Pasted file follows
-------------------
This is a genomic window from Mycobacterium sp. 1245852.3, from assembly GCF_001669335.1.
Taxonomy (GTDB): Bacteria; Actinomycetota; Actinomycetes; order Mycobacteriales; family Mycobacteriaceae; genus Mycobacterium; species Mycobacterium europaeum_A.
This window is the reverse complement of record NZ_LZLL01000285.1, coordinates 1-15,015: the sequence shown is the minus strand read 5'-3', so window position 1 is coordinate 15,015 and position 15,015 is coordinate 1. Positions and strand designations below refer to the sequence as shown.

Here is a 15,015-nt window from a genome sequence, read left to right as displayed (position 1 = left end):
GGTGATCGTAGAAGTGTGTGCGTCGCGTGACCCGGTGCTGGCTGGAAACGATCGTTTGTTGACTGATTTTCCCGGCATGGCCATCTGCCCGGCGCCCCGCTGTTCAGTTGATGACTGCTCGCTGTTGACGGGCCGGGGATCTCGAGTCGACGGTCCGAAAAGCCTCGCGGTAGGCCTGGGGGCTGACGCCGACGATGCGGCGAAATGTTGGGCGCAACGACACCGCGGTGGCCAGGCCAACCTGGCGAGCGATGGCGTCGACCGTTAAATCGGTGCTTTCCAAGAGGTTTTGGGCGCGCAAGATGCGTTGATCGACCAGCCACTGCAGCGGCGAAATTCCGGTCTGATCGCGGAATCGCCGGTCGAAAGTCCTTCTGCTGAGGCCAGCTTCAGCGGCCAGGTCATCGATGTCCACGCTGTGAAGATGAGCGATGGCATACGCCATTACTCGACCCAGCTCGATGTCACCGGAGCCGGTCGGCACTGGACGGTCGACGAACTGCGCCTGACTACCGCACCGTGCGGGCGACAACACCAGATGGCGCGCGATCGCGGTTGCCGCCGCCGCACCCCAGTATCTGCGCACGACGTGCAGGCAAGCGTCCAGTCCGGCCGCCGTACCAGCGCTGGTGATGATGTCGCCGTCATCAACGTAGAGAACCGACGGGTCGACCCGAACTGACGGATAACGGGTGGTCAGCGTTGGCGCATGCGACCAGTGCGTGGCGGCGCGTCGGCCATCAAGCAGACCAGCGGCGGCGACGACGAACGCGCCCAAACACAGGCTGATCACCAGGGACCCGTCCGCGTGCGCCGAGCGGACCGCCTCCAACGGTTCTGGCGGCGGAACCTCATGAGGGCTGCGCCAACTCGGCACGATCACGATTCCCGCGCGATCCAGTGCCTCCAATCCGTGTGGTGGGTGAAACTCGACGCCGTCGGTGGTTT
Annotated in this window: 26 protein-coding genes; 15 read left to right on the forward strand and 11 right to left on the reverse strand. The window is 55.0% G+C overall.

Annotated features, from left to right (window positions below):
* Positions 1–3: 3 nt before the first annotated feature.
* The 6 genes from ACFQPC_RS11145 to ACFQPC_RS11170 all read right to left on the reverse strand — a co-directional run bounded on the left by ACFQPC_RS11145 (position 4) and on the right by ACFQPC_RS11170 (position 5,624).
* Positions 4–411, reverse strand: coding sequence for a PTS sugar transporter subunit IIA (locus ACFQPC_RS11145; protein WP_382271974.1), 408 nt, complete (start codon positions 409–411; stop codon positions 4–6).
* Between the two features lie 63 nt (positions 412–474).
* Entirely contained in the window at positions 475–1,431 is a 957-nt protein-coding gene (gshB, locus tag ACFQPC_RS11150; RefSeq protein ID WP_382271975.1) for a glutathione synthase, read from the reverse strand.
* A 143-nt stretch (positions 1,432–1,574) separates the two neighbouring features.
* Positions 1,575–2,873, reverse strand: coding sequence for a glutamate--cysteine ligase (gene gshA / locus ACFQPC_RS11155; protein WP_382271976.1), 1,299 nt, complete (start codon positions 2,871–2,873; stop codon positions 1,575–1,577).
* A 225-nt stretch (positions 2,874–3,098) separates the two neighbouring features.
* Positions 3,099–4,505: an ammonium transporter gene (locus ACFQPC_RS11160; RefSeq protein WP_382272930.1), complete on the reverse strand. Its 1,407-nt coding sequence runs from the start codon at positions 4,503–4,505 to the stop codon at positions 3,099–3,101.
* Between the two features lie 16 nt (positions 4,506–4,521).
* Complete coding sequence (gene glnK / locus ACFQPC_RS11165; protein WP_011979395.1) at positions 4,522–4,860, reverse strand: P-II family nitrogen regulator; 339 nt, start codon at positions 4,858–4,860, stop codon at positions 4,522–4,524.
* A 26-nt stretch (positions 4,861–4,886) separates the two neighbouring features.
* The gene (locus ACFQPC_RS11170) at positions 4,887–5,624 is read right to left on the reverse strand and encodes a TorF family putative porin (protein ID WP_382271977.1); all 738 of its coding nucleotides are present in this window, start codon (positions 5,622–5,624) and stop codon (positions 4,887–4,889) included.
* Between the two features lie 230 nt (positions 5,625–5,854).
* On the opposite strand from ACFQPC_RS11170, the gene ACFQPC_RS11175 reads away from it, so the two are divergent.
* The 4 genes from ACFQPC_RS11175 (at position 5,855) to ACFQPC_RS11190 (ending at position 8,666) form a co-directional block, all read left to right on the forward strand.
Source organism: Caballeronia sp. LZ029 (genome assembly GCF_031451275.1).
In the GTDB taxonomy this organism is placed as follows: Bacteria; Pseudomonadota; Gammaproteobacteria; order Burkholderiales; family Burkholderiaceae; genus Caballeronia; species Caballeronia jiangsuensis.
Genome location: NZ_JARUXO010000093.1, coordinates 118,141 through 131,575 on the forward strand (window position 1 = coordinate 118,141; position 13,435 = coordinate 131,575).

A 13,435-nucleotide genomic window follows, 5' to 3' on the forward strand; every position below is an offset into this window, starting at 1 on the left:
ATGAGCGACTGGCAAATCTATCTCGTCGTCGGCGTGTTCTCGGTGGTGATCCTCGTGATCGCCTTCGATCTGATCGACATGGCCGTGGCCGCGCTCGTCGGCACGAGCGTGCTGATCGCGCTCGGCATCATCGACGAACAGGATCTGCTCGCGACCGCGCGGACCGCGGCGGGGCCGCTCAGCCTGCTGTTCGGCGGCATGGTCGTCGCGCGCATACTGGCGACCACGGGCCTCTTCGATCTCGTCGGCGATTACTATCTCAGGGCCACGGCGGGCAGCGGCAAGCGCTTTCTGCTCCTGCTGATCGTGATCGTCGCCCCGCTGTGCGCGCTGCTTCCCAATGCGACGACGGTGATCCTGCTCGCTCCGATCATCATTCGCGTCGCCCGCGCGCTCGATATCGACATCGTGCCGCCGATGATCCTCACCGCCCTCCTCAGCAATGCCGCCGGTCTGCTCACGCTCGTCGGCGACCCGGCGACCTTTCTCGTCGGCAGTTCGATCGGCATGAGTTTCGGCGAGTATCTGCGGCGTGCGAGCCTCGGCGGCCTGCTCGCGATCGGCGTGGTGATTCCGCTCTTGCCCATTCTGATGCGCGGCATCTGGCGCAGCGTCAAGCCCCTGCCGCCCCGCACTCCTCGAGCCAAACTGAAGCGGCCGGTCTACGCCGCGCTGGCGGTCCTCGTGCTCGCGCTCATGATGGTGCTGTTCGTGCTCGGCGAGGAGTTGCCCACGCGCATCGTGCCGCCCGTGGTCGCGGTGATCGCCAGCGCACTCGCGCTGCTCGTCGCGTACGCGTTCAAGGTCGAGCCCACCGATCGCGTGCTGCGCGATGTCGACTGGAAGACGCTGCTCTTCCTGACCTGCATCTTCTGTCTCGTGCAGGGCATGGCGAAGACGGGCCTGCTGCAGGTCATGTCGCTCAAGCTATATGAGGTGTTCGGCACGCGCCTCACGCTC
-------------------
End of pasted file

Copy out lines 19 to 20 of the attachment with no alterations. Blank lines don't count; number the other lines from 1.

* A 26-nt stretch (positions 4,861–4,886) separates the two neighbouring features.
* The gene (locus ACFQPC_RS11170) at positions 4,887–5,624 is read right to left on the reverse strand and encodes a TorF family putative porin (protein ID WP_382271977.1); all 738 of its coding nucleotides are present in this window, start codon (positions 5,622–5,624) and stop codon (positions 4,887–4,889) included.